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I follow the rope down into the murky water. An object appears: a gun turret.

My diving buddy, Sinbad, and I investigate the WW2 tank wreck, one of several that sank accidentally off the coast of Swanage during the British Army’s attempts to make tanks ‘float’ in preparation for the D-Day landings.

A giant conga eel who makes his home here eyes us from a shaded spot.

We use a 100m-long rope along the ocean surface to guide us to another tank, this one exploded into two parts.

We explore the site, moving carefully around crabs clambering on the wreck, so large they wouldn’t fit on a plate. “I love UK diving,” Sinbad exclaims back on the boat.

The sea might be cold (we’re in semi-dry suits) and silty, a very different world for diving from tropical waters, but there are so many wrecks beneath the waves off this part of England’s south coast – mostly ships as well as tanks from WW1 and WW2 – that people like Sinbad prefer UK diving to going abroad.

This is my first day on England’s Jurassic Coast. Stretching 95 miles from Old Harry’s Rocks, just outside Swanage in East Dorset, all the way to Orcombe Point, near Exmouth in East Devon, it was England’s first region to become a Unesco World Heritage Site.

The rocky landscape is a record of 185 million years of the earth’s history, a hotspot for geologists and fossil hunters, as well as adventurers who come to enjoy rugged cliffs, sea views and peaceful coastal villages.

Swanage, a two-hour drive from London, is a good base. The town has a bit of a reputation for being a sedate place, filled with grey-haired visitors and residents, but, increasingly, young people are swinging by for more adventurous activities.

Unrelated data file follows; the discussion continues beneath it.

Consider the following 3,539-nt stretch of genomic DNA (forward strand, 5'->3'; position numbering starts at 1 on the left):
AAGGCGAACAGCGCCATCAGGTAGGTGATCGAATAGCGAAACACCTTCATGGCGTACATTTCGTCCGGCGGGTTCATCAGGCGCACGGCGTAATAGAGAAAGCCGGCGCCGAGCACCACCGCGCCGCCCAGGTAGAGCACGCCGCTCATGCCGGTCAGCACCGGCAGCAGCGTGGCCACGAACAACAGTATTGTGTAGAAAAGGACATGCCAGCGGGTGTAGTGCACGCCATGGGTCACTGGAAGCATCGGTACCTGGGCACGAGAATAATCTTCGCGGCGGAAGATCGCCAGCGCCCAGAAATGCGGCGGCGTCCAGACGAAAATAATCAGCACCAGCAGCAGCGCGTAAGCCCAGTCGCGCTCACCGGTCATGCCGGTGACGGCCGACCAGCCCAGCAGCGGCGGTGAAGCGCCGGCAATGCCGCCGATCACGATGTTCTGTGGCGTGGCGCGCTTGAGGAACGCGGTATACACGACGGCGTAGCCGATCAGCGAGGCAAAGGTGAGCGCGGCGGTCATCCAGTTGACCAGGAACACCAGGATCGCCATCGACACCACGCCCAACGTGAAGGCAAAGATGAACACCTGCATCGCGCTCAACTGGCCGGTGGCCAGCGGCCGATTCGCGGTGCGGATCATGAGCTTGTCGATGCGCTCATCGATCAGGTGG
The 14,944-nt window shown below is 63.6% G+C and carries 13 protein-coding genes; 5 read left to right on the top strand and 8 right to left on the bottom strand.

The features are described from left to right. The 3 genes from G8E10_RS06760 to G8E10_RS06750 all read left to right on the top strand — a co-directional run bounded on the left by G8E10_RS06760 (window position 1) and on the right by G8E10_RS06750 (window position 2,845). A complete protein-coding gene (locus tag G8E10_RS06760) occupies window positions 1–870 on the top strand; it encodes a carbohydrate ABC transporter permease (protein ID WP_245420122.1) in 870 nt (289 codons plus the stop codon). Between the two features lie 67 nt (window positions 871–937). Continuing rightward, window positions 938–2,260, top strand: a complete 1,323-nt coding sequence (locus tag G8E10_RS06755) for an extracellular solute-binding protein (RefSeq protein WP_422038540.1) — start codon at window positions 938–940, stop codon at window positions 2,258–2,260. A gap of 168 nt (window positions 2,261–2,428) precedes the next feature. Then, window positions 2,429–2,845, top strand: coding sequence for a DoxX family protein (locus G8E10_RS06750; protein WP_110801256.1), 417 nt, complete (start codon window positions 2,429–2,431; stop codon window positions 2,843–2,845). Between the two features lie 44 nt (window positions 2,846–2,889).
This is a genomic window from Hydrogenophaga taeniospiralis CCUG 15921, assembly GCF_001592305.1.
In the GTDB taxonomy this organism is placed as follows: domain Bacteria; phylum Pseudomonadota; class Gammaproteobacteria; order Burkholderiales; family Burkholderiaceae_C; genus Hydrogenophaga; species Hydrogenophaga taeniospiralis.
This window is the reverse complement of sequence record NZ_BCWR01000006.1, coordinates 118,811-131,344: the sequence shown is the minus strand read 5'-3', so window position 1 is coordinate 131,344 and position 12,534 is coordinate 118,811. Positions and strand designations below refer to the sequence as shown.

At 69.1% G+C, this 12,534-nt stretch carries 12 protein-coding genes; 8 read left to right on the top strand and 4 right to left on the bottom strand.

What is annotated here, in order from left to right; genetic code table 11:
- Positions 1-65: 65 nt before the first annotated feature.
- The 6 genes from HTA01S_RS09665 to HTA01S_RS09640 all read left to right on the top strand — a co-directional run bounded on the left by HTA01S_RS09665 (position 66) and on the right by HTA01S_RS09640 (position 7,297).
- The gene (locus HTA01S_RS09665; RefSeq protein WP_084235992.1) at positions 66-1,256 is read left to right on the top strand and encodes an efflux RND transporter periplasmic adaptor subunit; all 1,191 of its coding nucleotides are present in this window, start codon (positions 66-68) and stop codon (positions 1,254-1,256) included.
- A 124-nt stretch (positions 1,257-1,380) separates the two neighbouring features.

After a midday dive, I meet Dan on Studland Beach, just outside Swanage, for an afternoon of kayaking.

We paddle out on the sheltered waters of Studland Bay to Old Harry’s Rocks, all-white stacks of chalk that erosion has separated from the cliffs, leaving them isolated out in the water.

There are two versions of how the rocks got their name; either they’re named after an old pirate who lived and ‘worked’ in this area, or it comes from an old slang term for the devil, ‘Old Harry’.

Dan leads me through archways and gaps in the rocks. “A lot of these caves were used for smuggling. Rum, tobacco …” he tells me.

It’s an easy paddle around the peninsula to a few clear-white pinnacles of rock, one particularly pointed one called Parson’s Nose or Witch’s Tit, depending on which you prefer.

As we make our way back to the beach, Dan points out the nudist beach further along the coast. “I’m always surprised that people are out – in all weathers,” he says.

Next day, I meet up with Tommo and spend the morning abseiling and climbing on Dancing Ledge, also a popular spot for coasteering.

Tommo is right behind me as I scramble upwards and he supports me on the rope as I try more difficult climbs.

There are plenty of footholds, cracks and ledges to haul and push myself up, but, still, this craggy rockface is challenging.

“Climbing is a combination of chess and ballet,” Tommo says. “Chess is all about looking at the moves ahead and ballet has that skillfulness and gracefulness.”

Further along the coast, I meet Adam, a local walking guide. We hike to the iconic Durdle Door, an arch eroded by the ocean. “It’s the centrepiece of the Jurassic Coast,” Adam says.

 

 


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England's Jurassic Coast: an adventure playground you can't afford to miss
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